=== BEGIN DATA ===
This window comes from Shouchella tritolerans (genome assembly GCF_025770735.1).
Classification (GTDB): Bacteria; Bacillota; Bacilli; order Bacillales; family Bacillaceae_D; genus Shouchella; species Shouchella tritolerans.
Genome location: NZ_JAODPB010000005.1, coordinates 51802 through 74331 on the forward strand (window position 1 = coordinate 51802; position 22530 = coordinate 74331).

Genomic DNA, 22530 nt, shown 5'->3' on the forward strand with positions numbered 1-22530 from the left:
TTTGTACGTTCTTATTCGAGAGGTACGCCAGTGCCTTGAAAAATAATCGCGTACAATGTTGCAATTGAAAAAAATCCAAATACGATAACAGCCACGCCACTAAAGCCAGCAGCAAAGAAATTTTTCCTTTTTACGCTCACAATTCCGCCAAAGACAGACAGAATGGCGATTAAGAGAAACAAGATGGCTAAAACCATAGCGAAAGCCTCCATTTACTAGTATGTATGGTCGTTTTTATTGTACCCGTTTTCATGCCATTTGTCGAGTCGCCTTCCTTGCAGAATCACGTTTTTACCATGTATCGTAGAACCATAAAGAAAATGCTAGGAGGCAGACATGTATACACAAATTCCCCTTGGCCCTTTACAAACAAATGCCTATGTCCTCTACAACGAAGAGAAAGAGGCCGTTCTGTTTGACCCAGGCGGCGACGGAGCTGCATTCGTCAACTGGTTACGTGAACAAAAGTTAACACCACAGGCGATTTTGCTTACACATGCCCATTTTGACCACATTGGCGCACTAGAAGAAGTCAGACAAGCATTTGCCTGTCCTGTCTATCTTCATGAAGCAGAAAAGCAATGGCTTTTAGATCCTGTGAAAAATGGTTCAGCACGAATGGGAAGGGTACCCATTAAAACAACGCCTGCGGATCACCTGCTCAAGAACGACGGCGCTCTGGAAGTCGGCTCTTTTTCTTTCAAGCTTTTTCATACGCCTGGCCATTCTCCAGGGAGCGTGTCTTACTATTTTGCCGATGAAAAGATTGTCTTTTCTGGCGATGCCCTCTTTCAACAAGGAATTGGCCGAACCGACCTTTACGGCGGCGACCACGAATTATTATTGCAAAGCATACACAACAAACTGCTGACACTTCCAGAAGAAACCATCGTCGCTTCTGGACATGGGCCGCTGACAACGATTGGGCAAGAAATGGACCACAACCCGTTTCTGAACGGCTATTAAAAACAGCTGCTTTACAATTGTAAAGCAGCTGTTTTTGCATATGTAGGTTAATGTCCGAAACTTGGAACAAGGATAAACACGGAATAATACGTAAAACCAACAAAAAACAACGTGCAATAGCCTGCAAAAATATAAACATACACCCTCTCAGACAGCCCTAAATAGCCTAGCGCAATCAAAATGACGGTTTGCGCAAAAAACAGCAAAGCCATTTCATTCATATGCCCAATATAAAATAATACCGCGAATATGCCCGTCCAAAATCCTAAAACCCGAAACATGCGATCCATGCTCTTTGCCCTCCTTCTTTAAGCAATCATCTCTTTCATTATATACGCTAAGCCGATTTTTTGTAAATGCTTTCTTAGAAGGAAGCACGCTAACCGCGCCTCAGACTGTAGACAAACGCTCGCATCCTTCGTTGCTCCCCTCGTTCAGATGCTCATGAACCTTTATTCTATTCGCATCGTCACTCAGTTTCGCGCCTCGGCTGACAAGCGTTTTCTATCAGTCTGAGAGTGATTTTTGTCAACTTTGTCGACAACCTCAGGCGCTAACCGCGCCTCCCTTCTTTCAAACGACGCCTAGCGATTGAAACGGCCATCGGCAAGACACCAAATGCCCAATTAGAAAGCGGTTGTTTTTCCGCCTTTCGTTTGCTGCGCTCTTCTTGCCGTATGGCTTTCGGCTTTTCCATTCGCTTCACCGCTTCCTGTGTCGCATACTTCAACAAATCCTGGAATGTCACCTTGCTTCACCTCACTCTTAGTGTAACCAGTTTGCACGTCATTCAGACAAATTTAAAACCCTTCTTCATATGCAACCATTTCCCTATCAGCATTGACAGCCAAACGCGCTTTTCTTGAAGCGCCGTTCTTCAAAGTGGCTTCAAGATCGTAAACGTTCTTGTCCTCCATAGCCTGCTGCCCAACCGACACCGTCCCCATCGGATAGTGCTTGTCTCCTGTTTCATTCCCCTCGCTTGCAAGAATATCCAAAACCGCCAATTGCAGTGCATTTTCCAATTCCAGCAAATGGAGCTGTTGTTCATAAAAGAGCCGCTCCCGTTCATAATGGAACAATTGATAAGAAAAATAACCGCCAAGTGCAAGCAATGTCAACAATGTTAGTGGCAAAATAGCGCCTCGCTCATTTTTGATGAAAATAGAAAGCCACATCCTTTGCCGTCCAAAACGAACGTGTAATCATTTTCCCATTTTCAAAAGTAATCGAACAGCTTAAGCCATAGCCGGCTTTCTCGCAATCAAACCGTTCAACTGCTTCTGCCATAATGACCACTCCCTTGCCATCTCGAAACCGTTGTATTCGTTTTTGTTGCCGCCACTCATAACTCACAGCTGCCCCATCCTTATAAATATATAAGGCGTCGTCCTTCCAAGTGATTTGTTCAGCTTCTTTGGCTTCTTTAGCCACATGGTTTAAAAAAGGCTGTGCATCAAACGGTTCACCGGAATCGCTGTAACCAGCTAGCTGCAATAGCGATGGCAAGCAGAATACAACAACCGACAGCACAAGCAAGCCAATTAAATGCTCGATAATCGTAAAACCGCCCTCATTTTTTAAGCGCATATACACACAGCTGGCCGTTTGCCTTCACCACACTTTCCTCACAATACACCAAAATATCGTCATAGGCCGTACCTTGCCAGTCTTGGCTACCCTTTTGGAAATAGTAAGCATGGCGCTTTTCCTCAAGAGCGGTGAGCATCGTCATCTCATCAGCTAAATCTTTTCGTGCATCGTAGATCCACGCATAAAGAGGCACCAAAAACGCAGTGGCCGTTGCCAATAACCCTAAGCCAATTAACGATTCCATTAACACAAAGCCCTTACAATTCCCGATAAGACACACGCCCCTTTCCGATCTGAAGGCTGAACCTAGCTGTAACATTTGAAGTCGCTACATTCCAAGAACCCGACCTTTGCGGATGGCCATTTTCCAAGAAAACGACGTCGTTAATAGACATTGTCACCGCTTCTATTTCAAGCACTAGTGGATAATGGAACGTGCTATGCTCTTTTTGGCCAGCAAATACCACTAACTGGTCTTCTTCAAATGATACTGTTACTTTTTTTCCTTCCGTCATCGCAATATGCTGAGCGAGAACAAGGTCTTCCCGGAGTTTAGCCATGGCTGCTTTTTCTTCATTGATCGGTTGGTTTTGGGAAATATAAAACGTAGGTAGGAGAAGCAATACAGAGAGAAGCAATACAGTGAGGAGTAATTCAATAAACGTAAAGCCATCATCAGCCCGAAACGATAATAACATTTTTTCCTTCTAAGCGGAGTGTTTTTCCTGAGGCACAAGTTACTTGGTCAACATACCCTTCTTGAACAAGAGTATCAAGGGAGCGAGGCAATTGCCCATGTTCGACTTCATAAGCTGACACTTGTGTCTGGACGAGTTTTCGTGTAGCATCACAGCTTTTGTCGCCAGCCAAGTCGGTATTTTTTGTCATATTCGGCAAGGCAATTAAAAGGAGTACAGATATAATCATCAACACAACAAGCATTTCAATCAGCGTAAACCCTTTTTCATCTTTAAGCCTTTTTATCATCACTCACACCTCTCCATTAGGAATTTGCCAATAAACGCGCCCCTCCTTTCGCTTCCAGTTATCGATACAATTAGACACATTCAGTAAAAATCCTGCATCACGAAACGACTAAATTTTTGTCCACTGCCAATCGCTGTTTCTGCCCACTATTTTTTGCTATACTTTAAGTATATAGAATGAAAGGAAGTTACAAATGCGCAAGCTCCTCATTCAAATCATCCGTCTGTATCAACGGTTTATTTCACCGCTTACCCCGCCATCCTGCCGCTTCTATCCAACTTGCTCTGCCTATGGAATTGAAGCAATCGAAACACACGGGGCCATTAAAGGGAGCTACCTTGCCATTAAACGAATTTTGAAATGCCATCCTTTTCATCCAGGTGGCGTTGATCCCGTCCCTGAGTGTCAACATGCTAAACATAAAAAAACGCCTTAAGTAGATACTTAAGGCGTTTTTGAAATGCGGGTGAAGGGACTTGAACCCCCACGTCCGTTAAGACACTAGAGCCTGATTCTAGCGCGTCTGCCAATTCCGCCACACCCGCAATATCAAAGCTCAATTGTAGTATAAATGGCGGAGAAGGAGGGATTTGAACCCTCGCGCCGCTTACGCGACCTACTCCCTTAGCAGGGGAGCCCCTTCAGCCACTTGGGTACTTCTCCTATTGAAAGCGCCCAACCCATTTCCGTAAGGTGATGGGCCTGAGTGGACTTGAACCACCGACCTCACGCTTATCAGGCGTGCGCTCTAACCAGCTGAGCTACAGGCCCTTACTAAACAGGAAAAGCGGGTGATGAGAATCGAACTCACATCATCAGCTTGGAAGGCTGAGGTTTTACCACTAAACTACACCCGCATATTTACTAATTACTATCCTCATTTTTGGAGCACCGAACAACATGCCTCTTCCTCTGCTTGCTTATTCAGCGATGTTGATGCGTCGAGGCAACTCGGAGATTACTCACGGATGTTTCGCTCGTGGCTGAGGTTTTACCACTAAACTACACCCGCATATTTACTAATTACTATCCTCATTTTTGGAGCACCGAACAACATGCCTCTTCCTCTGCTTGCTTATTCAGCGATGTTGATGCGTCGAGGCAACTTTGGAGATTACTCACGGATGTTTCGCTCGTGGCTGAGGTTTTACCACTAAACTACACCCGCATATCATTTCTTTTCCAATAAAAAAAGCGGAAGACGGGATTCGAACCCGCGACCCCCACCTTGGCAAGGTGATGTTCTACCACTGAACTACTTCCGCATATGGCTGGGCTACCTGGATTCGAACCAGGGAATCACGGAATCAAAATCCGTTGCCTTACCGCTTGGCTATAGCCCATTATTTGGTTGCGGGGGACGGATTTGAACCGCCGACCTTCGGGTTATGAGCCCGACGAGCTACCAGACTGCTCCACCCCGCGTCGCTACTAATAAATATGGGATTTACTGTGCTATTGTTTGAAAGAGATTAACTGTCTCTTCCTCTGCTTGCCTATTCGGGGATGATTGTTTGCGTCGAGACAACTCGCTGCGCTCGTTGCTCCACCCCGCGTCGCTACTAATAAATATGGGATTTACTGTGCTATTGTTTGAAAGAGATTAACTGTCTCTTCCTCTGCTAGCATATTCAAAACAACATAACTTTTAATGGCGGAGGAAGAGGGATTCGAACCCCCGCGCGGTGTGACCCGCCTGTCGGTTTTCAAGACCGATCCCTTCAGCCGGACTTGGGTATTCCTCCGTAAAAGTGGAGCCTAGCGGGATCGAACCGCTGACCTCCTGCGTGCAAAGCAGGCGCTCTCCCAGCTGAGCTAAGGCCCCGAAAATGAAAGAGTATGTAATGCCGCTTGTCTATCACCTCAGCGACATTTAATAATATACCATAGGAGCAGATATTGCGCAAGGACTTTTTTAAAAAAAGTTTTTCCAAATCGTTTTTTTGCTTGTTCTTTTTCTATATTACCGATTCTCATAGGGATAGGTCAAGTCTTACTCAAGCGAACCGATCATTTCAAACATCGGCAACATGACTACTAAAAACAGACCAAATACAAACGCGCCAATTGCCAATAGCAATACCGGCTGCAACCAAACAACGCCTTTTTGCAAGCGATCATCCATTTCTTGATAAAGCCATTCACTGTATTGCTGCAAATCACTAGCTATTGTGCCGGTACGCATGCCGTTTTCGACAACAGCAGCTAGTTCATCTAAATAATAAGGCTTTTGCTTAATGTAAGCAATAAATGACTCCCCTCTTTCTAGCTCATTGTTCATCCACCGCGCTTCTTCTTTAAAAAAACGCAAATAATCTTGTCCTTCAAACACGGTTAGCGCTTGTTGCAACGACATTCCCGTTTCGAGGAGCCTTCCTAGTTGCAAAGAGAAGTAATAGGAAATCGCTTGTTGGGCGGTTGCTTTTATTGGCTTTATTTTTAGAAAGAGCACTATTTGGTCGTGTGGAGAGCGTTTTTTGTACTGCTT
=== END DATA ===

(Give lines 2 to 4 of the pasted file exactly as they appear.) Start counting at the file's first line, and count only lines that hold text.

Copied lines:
Classification (GTDB): Bacteria; Bacillota; Bacilli; order Bacillales; family Bacillaceae_D; genus Shouchella; species Shouchella tritolerans.
Genome location: NZ_JAODPB010000005.1, coordinates 51802 through 74331 on the forward strand (window position 1 = coordinate 51802; position 22530 = coordinate 74331).

Genomic DNA, 22530 nt, shown 5'->3' on the forward strand with positions numbered 1-22530 from the left: